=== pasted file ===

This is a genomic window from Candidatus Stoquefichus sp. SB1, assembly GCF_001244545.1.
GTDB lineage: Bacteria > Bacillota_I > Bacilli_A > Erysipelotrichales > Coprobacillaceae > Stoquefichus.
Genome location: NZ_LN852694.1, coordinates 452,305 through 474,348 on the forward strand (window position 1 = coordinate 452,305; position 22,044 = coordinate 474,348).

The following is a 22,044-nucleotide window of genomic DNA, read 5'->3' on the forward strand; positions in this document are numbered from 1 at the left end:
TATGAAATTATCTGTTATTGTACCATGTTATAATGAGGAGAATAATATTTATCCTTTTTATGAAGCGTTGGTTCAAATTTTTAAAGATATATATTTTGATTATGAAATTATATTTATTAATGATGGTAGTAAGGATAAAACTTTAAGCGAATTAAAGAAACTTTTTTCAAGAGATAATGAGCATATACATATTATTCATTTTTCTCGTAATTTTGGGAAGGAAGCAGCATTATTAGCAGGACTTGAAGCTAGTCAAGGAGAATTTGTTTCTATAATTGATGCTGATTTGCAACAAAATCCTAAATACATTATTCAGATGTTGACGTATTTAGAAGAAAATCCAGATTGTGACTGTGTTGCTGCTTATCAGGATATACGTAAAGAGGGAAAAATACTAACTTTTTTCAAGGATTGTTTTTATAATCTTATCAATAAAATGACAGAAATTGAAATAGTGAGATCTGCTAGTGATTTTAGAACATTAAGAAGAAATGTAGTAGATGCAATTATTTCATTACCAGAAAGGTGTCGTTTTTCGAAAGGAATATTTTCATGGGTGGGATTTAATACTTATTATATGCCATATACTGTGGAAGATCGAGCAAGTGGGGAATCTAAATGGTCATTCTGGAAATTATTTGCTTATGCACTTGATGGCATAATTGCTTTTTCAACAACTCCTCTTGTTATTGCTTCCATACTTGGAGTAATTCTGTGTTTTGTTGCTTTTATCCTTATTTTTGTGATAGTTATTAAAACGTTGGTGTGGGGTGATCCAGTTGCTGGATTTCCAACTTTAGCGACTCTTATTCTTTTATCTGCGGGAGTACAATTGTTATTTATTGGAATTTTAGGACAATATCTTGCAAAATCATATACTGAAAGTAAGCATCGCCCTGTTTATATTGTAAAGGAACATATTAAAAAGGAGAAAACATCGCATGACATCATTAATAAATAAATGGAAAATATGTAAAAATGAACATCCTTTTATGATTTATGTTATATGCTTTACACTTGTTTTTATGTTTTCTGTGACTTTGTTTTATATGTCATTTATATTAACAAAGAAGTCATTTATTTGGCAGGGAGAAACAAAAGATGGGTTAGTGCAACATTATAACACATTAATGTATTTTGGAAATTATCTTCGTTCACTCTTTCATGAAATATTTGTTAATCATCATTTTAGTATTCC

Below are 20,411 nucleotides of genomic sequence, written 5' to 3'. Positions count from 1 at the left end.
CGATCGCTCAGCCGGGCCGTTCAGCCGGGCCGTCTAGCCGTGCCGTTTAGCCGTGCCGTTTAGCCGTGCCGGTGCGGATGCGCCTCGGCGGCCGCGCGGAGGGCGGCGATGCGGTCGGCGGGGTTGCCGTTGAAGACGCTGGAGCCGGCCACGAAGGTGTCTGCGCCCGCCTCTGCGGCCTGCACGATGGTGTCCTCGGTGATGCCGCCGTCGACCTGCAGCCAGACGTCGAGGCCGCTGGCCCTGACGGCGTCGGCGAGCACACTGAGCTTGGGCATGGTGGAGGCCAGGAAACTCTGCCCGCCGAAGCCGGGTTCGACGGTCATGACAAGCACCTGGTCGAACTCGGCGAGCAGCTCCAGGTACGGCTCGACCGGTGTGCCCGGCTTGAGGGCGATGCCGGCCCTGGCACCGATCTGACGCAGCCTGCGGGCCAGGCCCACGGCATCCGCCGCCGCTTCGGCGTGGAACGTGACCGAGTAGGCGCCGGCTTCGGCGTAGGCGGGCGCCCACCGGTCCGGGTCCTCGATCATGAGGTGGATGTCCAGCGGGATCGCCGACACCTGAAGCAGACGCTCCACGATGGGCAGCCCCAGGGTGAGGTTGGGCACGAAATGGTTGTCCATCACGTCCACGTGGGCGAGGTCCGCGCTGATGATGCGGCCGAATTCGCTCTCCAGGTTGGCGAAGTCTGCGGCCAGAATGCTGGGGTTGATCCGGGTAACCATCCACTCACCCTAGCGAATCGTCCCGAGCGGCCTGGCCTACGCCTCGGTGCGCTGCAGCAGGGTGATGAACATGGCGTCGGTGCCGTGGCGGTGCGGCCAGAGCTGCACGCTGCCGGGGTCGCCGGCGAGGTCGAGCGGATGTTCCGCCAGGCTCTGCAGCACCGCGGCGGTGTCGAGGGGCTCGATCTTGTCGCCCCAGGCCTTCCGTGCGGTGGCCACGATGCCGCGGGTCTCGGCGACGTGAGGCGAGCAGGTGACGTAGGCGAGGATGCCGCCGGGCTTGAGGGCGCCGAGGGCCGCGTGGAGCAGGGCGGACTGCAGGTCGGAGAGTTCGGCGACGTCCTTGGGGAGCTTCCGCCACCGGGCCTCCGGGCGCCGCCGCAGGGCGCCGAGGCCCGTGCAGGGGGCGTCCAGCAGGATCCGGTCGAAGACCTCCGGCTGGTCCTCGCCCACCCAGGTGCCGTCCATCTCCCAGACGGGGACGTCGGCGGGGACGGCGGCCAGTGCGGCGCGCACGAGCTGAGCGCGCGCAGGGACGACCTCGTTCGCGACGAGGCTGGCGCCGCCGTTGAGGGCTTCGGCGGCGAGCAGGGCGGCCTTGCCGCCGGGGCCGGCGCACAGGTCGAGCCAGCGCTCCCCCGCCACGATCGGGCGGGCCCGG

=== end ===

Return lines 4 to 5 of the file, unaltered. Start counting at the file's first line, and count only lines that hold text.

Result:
The following is a 22,044-nucleotide window of genomic DNA, read 5'->3' on the forward strand; positions in this document are numbered from 1 at the left end:
TATGAAATTATCTGTTATTGTACCATGTTATAATGAGGAGAATAATATTTATCCTTTTTATGAAGCGTTGGTTCAAATTTTTAAAGATATATATTTTGATTATGAAATTATATTTATTAATGATGGTAGTAAGGATAAAACTTTAAGCGAATTAAAGAAACTTTTTTCAAGAGATAATGAGCATATACATATTATTCATTTTTCTCGTAATTTTGGGAAGGAAGCAGCATTATTAGCAGGACTTGAAGCTAGTCAAGGAGAATTTGTTTCTATAATTGATGCTGATTTGCAACAAAATCCTAAATACATTATTCAGATGTTGACGTATTTAGAAGAAAATCCAGATTGTGACTGTGTTGCTGCTTATCAGGATATACGTAAAGAGGGAAAAATACTAACTTTTTTCAAGGATTGTTTTTATAATCTTATCAATAAAATGACAGAAATTGAAATAGTGAGATCTGCTAGTGATTTTAGAACATTAAGAAGAAATGTAGTAGATGCAATTATTTCATTACCAGAAAGGTGTCGTTTTTCGAAAGGAATATTTTCATGGGTGGGATTTAATACTTATTATATGCCATATACTGTGGAAGATCGAGCAAGTGGGGAATCTAAATGGTCATTCTGGAAATTATTTGCTTATGCACTTGATGGCATAATTGCTTTTTCAACAACTCCTCTTGTTATTGCTTCCATACTTGGAGTAATTCTGTGTTTTGTTGCTTTTATCCTTATTTTTGTGATAGTTATTAAAACGTTGGTGTGGGGTGATCCAGTTGCTGGATTTCCAACTTTAGCGACTCTTATTCTTTTATCTGCGGGAGTACAATTGTTATTTATTGGAATTTTAGGACAATATCTTGCAAAATCATATACTGAAAGTAAGCATCGCCCTGTTTATATTGTAAAGGAACATATTAAAAAGGAGAAAACATCGCATGACATCATTAATAAATAAATGGAAAATATGTAAAAATGAACATCCTTTTATGATTTATGTTATATGCTTTACACTTGTTTTTATGTTTTCTGTGACTTTGTTTTATATGTCATTTATATTAACAAAGAAGTCATTTATTTGGCAGGGAGAAACAAAAGATGGGTTAGTGCAACATTATAACACATTAATGTATTTTGGAAATTATCTTCGTTCACTCTTTCATGAAATATTTGTTAATCATCATTTTAGTATTCC